From College to Career: Taking the Long Road

Between graduation weekend recently passing and my friend Chrissy’s recent blog post on being a late bloomer I’ve been spending a lot of time considering my college to career path. I should preface this though by letting you know I’m an internship coordinator. This basically means I spent 50% of my time speaking to primarily undergraduate students who have one of two attitudes:

Option 1: I’m just getting started in my career and am trying to figure things out. I’m hoping this internship will help me determine the focus I want my career to have in the long-term.

Option 2: I know exactly what I want. I’ve always known what I want. Even if I haven’t, I have come to my current conclusion by a series of logical steps including shadowing, internships, volunteer activities, school projects and so forth (Sidenote, overacheivers always provide examples.)

I can safely say I didn’t fit either of these options when I was in school. When I interned during my sophomore year of college, I was… terrible. I thought I would connect quickly with my work reading the slush pile at a children’s publishing house. Uh, no. I was incredibly intimidated by the constant silence that permeated the building. No one ever seemed to walk through the old converted house. No one stopped by to chat. No one exchanged humorous stories about their weekend. My mentor tried to offer me some guidance but mostly kept to her incredibly quiet self. I started to shrink beside the staggering pile of papers. By the time the summer ended I had learned very little, mostly due to my own inability to ask questions, and still wasn’t sure if I wanted to be an editor.


I may have totally lacked direction but sometimes I looked like Nicole Kidman back then. So there’s that. 

Since I didn’t have a plan B I just kept working at my hospitality jobs and my anxiety grew over what to do next. I spent most of my senior of college depressed that I had no sense of direction. It worsened during summer camp and the months I spent living with my mom afterwards.

There is this expectation when you come out of school (or perhaps this is just millennials) that you should know what it is you want to do. You should be focused and forward thinking. If you don’t know what it is you want then at least create some sort of awesome app/non-profit/small business in the meantime to prove you are kicking ass at being an adult.

One of the other somewhat acceptable options was to travel after graduation, which I did. I assumed that traveling would help my destiny emerge. In reality it took another 5 or 6 years of customer service/hospitality work before I landed a job in a publications department finally putting me on a career ladder towards an editor role. It was then and only then that I found out where I was most suited- human resources.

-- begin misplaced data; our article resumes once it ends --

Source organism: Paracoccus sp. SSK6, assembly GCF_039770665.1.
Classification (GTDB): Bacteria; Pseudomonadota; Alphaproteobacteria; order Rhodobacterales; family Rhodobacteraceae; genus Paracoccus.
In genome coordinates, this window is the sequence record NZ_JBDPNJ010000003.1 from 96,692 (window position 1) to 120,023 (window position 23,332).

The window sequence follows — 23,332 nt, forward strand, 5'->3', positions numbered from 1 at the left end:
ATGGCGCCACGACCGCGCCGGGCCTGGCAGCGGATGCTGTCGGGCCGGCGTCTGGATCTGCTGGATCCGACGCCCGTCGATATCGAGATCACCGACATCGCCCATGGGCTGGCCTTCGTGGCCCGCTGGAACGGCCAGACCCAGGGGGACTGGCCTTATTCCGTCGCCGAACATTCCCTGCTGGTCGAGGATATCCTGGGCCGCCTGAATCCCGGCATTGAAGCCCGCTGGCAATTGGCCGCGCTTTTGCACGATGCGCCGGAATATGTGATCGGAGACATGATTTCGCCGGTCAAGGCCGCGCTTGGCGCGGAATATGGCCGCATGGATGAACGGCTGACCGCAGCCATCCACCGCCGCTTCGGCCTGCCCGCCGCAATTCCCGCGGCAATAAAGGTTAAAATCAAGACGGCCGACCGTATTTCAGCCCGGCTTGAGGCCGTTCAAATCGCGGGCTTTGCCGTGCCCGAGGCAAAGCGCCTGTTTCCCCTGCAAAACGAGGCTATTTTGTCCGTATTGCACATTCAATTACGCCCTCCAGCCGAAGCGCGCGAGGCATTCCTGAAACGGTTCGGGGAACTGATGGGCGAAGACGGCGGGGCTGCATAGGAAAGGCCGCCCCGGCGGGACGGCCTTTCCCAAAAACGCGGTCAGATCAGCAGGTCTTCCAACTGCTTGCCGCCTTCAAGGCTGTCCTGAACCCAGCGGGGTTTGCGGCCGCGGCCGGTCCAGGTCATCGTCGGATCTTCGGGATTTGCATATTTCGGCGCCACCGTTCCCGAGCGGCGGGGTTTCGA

I found my way to cycling and HR all at the same time. 

Although it was shocking to discover, I’m really social. I like working in teams with lots of collaboration. Problem solving? Strategy? Love it! I’m all about process improvement and trying new ideas. If you’d told me that ten years ago, I would have never believed you. Turns out I prefer books for fun not for livelihood. I wouldn’t make a great editor.

Most of the interns I work with find my career path unnerving. They are focused overachievers and the idea that their internship won’t put them on the path to success completely throws them off. They nod suspiciously as I suggest there may be alternate routes to finding their path. For the rare few though my zigzagging journey gives them breathing room. Their graduation panic starts to subside. One of our best interns is taking the summer off to travel before applying for full-time positions with us in the fall. When we talk about strategies for how to present her time traveling to employers, I know she’s making the most of both worlds: her ambition and her need for more.

As you might guess there are times I wish I started my chosen career path earlier. Maybe I’d make more money or be in a position with more influence. But just as often I think about how I could have traveled more and taken my time. It leads me to think I struck the right balance after all. Looking at today’s college students and their ambitious inclinations I have to wonder what Haines’ generation will be characterized by. I hope we’re able to share with him the importance of the journey over the destination.



First stop coffee shop. Next stop the world!


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